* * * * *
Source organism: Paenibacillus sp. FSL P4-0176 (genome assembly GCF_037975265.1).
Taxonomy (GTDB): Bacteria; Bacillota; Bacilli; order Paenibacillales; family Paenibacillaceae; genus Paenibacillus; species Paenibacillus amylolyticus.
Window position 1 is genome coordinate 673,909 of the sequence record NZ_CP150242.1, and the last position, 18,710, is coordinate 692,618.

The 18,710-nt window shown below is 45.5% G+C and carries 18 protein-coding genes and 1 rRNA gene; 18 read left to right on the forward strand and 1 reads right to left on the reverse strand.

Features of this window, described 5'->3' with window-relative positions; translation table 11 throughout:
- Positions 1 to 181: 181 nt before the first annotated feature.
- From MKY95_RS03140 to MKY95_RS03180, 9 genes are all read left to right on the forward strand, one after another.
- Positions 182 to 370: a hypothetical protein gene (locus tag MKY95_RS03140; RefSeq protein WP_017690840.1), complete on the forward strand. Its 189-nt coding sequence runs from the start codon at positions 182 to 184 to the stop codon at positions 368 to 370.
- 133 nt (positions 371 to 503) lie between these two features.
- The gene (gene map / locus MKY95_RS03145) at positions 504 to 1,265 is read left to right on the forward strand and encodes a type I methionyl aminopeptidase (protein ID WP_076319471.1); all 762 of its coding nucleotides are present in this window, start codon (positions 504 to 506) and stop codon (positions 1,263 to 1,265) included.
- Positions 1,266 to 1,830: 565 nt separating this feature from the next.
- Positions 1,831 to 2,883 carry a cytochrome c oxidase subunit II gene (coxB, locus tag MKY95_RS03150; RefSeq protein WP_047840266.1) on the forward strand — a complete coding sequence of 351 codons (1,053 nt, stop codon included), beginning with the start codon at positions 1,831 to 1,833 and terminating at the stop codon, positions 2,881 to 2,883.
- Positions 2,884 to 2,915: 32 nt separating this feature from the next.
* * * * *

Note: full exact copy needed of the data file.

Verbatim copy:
Source organism: Paenibacillus sp. FSL P4-0176 (genome assembly GCF_037975265.1).
Taxonomy (GTDB): Bacteria; Bacillota; Bacilli; order Paenibacillales; family Paenibacillaceae; genus Paenibacillus; species Paenibacillus amylolyticus.
Window position 1 is genome coordinate 673,909 of the sequence record NZ_CP150242.1, and the last position, 18,710, is coordinate 692,618.

The 18,710-nt window shown below is 45.5% G+C and carries 18 protein-coding genes and 1 rRNA gene; 18 read left to right on the forward strand and 1 reads right to left on the reverse strand.

Features of this window, described 5'->3' with window-relative positions; translation table 11 throughout:
- Positions 1 to 181: 181 nt before the first annotated feature.
- From MKY95_RS03140 to MKY95_RS03180, 9 genes are all read left to right on the forward strand, one after another.
- Positions 182 to 370: a hypothetical protein gene (locus tag MKY95_RS03140; RefSeq protein WP_017690840.1), complete on the forward strand. Its 189-nt coding sequence runs from the start codon at positions 182 to 184 to the stop codon at positions 368 to 370.
- 133 nt (positions 371 to 503) lie between these two features.
- The gene (gene map / locus MKY95_RS03145) at positions 504 to 1,265 is read left to right on the forward strand and encodes a type I methionyl aminopeptidase (protein ID WP_076319471.1); all 762 of its coding nucleotides are present in this window, start codon (positions 504 to 506) and stop codon (positions 1,263 to 1,265) included.
- Positions 1,266 to 1,830: 565 nt separating this feature from the next.
- Positions 1,831 to 2,883 carry a cytochrome c oxidase subunit II gene (coxB, locus tag MKY95_RS03150; RefSeq protein WP_047840266.1) on the forward strand — a complete coding sequence of 351 codons (1,053 nt, stop codon included), beginning with the start codon at positions 1,831 to 1,833 and terminating at the stop codon, positions 2,881 to 2,883.
- Positions 2,884 to 2,915: 32 nt separating this feature from the next.